I never wanted to run the Ragnar Relay. Quite frankly when I first heard about it, I thought it sounded like a terrible idea. You run from New Haven to Boston, and when you’re not running you’re trapped in a van transporting runners along the route. This didn’t seem like a way I wanted to spend a weekend.

But then a group of women that I enjoy working out with really wanted to do it, and so did Katy, one of our instructors. I was easily coerced because I was turning thirty and looking for four unique physical challenges throughout the year.

So many people wanted in that we had to form two teams. Team 1 was the official Old Wethersfield Boat Camp team (OWBC), the group I work out with. I agreed to be Captain of team two, which had a total of about six people on board. You need 12 for a full team, unless you are an ultra team and want to run the entire 200 miles with only six people, which none of us wanted to do. We figured we could find six runners, and so we started Team Two.

Our team started out a little rocky. Everyone but Katy and I weren’t free the weekend of the race, so we needed to find ten more people—a surprisingly difficult task—but we did it. We gathered an assortment of people—two friends of mine from high school, and some of their friends, a couple friends of people from the other team and some of their friends, a couple people who worked with my boyfriend.

We were signed up as an official team: The Ragnar Road Runners, but that didn’t mean everything was hunky-dory. About a month before the race a runner dropped out, and we had to find a replacement. He had signed on to run a long section of the race, about 17 in total. It’s not easy to find someone who wants to give up a weekend to run 17 miles, so we had to rearrange the team. One of our runners Wendi agreed to run extra miles so her friend Diane could join. Then because of all the rain and flooding the race organizers had to change the route, so some people who were planning on running 12 miles were going to have to run 14, which may not sound like a lot more, but is when you have to run it. And Wendi, who had already agreed to increase her miles now had to run about twenty. We couldn’t find a second mini-van to transport runners so we had to rent one, adding to the cost for everyone. Two weeks before the race we lost another runner (again one of our long runners) due to an injury. We had to reorganize the team again and find someone else. The last little debacle came when we’d ordered team t-shirts and not everyone had paid for them so that became a bone of contention between a few people on the team.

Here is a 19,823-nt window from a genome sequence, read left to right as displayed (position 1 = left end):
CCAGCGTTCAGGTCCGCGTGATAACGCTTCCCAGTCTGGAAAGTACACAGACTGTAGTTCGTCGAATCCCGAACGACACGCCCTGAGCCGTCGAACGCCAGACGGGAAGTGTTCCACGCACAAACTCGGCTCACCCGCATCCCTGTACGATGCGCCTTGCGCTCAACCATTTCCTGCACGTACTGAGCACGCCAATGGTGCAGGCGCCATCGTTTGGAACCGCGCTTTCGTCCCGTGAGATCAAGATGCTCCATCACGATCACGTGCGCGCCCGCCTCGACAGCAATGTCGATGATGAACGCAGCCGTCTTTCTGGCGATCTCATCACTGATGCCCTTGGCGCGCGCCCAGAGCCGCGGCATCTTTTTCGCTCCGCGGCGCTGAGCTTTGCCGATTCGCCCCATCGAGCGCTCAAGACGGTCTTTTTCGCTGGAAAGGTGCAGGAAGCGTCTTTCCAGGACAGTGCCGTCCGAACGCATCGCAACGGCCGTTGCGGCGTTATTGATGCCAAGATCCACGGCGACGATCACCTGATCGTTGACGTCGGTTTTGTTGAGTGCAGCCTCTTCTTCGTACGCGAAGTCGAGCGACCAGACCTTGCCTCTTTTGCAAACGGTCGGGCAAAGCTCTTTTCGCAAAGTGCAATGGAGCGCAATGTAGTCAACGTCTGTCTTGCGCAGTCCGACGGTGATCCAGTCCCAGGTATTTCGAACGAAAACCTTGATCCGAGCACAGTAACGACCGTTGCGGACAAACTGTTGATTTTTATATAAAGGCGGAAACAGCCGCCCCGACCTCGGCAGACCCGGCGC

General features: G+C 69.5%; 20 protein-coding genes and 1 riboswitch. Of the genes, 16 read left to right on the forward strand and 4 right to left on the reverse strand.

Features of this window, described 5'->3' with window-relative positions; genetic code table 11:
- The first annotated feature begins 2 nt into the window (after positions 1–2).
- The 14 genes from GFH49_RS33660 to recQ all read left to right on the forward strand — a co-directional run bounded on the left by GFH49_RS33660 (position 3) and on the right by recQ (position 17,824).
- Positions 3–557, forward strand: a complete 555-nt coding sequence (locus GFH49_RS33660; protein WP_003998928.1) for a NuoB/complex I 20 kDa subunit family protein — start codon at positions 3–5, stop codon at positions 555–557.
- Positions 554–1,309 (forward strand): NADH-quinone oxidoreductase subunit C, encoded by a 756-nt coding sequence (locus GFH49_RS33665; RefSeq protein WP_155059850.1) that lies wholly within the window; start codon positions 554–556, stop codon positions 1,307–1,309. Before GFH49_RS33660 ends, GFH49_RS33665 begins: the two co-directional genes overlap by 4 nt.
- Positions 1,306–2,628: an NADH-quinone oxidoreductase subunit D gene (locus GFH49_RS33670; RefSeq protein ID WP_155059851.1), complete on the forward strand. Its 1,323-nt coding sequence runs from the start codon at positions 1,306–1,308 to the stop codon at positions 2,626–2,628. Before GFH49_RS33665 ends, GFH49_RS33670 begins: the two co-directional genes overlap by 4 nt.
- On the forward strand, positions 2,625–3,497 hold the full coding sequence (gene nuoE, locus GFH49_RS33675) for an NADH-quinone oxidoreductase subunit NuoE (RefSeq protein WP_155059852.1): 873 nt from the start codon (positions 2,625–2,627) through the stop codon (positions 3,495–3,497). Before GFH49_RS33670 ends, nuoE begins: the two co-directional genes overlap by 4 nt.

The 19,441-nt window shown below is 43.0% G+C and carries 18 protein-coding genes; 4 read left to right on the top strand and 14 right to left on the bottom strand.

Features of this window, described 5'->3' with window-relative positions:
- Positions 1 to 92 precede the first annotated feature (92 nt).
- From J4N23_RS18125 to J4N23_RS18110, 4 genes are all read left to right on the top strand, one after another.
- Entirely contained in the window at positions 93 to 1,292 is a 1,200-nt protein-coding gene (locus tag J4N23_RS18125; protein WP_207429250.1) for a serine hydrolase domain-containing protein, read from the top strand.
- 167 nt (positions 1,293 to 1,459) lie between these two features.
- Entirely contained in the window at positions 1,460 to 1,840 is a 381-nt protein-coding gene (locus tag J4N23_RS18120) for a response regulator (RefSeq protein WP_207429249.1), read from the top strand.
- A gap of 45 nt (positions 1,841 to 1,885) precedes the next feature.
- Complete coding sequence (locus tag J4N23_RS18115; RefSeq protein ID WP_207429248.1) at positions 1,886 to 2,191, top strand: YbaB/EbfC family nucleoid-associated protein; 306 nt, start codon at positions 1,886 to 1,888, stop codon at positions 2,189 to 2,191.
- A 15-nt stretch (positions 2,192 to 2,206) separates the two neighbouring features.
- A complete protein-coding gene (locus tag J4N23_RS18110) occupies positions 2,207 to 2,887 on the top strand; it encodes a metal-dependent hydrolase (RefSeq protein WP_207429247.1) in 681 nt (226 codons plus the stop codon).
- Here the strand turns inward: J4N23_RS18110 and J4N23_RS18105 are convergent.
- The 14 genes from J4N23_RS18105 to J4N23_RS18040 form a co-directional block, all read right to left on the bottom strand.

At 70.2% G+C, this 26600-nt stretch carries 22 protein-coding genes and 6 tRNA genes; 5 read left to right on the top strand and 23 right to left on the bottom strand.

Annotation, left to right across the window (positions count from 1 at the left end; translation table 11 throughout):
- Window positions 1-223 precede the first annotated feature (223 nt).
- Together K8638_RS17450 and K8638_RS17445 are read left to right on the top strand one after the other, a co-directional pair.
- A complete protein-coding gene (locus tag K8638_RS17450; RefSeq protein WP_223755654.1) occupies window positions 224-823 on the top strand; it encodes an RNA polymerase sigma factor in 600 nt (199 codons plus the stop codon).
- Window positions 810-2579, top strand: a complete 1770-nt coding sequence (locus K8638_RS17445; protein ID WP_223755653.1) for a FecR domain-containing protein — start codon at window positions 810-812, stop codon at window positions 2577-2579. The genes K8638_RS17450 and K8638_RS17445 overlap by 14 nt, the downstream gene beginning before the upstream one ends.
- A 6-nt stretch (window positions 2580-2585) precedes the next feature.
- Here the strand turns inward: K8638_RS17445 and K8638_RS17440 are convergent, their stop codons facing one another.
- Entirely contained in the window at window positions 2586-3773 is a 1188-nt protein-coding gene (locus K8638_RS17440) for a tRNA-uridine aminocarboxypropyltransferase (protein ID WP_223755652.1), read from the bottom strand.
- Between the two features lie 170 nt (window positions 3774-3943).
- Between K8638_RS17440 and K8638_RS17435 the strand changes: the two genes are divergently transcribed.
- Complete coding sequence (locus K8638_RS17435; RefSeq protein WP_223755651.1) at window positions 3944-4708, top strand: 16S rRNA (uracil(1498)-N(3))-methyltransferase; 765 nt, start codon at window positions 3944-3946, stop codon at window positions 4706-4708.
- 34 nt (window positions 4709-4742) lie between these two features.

I have to admit, a week before the race I was feeling frustrated. I didn’t know half the team—I only knew two people from my van, and two in the other. The rest I’d met a handful of times or never at all. Those that I’d med seemed nice, but I was a little nervous that the people I hadn’t met might not show up on race day because they weren’t actually that committed. Our sister team, The Old Wethersfield Boot Campers all knew each other and were committed to each other. To me that was an important tie, and I knew our team didn’t have that. Many of us were meeting for the first time on race day.

On my team there were people who only knew me by email, and our main interaction had been me asking them for more and more money —send me $90 to join the race, send this person $20 for a van, send this person $20 for a shirt, here’s a reminder to send this person $20 for your shirt, oh don’t forget you have to bring $20 to chip in on gas. This was becoming expensive, and I was the collector.

With in all the frustration there were good points too. I got up for runs at 5:00am that I would never have gotten up for normally to run with a number of the Old Wethersfield Boot Campers, and I really enjoy running with these women. I used to like running alone, but I now prefer to run with people, so having OWBC makes me feel quite lucky. Sarah, from my van, who I’d played field hockey in high school with and I would meet to run together, and it was wonderful to reconnect with her.

At the same time, one of the reasons I was doing Ragnar was to get in the best shape of my life in my thirtieth year, but I wasn’t running as much as I wanted to prepare, and I wasn’t eating as healthfully as I should have to prepare. In fact on the Monday before the race a friend contacted me to say she wanted to take Matt and me to Ruth’s Chris Steakhouse (known for having the best steak in town, partly because they cook it in tablespoons of butter) followed by dessert at this fabulous Portuguese bakery in town. This sounded great to me. We were free Thursday night, so we booked the plans. A couple of days later I realized this was going to be my pre-race meal: buttery steak, cheesy broccoli and an assortment of desserts. I was pretty sure I was in trouble, but who’s going to pass on being treated to such a delight, and I wanted to see the friend who was taking us.

So, how did it go? Did the race get better? Did my steak negatively impact my first run? Check in tomorrow to read about the actual race…